Requests For Evidence
A request for evidence (RFE) is a letter or notice from USCIS issued to an applicant when insufficient or suspicious information is found in a pending immigration petition. These types of notifications are extremely important and must be handled very carefully, as they often are the basis of an approval or denial of a pending petition. When an RFE is sent, the processing of the case is essentially frozen until the RFE response is reviewed. Unfortunately this often delays issuance of related immigration documents, such as work permits. RFE’s are commonly issued for several reasons:
- Lack of supporting documents
- Incorrect information contained petition, which is sometimes due to clerical errors
- Questions regarding eligibility for the immigration benefit being sought
- Inconsistent information contained in the immigration record of the applicant
- Missing or insufficient information needed to decide the case
- Marriage/birth certificates or other official documents and translations
- Medical Exam/Supplemental I-693, vaccination history
Handling The RFE Response
This is an extremely important phase of any immigration application and can be the final deciding factor of whether a case is successful. You should read it carefully and determine what kind of evidence or document is requested. Some RFEs are more complex than the others; if you receive a complex RFE and do not think you understand what is needed or how to respond, you should retain a competent immigration attorney to address the issues raised in the RFE. There are always strict deadlines for responding to the RFEs; those time periods range between 30-90 days and rarely allow for extensions under any circumstances. Therefore it is critical to file the response in sufficient time before the deadline. Failing to reply to the RFE will most likely result in an unfavorable result. After responding to the RFE, times vary in which USCIS renders a decision. Sometimes, an additional RFE is sent to clarify previously submitted documents in the first RFE. It is difficult to determine when a decision will be made after the RFE has been responded to. Sometimes a response occurs within a short time frame, maybe a few weeks, while other times, the wait time is lengthy, involving several months or more. After 60 days if there is no response, USCIS may file a service request to determine the status of the case.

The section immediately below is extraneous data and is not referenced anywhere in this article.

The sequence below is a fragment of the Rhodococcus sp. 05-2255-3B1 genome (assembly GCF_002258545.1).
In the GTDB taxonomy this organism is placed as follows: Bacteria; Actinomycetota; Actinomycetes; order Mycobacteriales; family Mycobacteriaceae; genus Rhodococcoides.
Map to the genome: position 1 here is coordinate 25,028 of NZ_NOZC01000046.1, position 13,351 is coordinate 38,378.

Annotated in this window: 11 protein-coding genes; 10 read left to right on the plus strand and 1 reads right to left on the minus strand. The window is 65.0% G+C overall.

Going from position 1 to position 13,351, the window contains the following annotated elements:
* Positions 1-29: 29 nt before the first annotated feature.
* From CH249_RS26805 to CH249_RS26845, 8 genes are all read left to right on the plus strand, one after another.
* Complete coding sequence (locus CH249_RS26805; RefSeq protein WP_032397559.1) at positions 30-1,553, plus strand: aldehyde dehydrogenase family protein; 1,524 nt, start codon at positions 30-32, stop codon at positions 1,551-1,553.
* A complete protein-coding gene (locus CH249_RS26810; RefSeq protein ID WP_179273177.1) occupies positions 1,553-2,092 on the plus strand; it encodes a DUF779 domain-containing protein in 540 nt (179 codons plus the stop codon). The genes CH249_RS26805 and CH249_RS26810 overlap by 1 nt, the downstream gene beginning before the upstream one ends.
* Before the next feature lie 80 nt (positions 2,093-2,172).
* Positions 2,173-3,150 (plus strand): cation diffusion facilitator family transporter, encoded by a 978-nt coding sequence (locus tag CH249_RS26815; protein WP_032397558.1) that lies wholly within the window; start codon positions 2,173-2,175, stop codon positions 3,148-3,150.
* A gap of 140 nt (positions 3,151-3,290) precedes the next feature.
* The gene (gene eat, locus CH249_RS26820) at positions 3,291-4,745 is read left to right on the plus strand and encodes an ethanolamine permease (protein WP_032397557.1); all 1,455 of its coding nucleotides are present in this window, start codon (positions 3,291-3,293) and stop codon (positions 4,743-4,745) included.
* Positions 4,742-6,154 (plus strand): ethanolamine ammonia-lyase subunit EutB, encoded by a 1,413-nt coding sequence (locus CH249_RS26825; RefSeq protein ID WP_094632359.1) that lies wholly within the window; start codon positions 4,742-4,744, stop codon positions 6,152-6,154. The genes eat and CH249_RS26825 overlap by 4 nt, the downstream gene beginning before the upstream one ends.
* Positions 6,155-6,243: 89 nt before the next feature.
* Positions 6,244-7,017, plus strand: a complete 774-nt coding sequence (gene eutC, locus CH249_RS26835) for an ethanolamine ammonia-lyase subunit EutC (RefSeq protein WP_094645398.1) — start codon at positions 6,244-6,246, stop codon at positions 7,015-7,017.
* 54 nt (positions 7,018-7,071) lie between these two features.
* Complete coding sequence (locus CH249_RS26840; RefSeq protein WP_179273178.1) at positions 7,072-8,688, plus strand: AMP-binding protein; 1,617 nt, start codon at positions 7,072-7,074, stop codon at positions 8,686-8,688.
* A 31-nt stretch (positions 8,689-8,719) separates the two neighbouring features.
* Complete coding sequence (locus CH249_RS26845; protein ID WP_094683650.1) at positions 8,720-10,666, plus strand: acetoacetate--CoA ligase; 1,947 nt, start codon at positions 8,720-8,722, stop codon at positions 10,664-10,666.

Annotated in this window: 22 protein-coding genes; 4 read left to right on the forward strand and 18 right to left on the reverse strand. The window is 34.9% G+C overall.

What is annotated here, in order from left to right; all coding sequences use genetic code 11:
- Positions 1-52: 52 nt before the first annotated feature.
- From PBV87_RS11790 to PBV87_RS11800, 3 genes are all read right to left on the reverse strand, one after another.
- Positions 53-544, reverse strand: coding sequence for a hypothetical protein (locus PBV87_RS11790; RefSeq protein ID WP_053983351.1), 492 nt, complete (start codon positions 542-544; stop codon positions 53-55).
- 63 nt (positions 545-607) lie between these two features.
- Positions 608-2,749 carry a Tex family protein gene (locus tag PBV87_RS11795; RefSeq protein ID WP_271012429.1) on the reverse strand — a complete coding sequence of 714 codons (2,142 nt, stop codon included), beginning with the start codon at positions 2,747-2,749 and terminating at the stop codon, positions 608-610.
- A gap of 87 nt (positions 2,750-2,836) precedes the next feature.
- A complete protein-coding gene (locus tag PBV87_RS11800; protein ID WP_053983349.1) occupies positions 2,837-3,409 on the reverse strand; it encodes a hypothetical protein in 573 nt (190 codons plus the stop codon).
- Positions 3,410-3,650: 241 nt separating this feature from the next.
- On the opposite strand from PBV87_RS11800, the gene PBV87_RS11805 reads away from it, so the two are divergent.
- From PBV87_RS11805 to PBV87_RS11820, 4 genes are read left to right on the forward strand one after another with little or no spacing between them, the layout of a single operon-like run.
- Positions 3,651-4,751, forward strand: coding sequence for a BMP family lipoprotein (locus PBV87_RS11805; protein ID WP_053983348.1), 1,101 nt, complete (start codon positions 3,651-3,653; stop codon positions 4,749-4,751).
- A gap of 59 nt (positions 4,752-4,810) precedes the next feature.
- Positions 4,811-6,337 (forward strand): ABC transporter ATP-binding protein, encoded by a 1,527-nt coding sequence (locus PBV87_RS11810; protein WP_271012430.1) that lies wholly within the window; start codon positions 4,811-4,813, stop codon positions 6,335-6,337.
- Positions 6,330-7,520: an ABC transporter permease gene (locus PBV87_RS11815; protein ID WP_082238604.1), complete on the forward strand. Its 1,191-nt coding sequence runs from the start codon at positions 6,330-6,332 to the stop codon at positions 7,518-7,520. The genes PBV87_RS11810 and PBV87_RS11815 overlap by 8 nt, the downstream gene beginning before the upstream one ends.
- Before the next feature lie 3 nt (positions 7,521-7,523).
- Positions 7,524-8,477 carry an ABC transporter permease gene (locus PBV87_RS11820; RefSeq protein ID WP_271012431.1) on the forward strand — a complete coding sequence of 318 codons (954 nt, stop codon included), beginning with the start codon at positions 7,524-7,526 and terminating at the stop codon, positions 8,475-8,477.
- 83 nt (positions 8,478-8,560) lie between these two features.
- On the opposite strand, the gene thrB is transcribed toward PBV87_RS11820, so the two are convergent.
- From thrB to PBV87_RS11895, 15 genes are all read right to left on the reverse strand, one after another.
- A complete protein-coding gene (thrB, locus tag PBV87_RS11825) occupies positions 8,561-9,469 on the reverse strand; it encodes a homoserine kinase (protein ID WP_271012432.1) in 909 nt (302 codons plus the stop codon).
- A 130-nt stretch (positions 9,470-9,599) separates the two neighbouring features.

Differences Between RFEs And A Notice Of Intent To Deny
In an RFE, USCIS is simply seeking clarification on submitted evidence or requesting missing documents in order to make a decision on a pending application. In an NOID, initial evidence has been reviewed, and the adjudicating officer is not convinced such evidence establishes eligibility. Whether you have received an RFE or an NOID, it is imperative that you respond in a very detailed and organized manner, as failing to do so can result in dire consequences. An experienced immigration attorney can help you prepare a high quality and concise response to avoid further difficulties. Contact our office in Tampa or Clearwater 813-279-6180 at to discuss your options.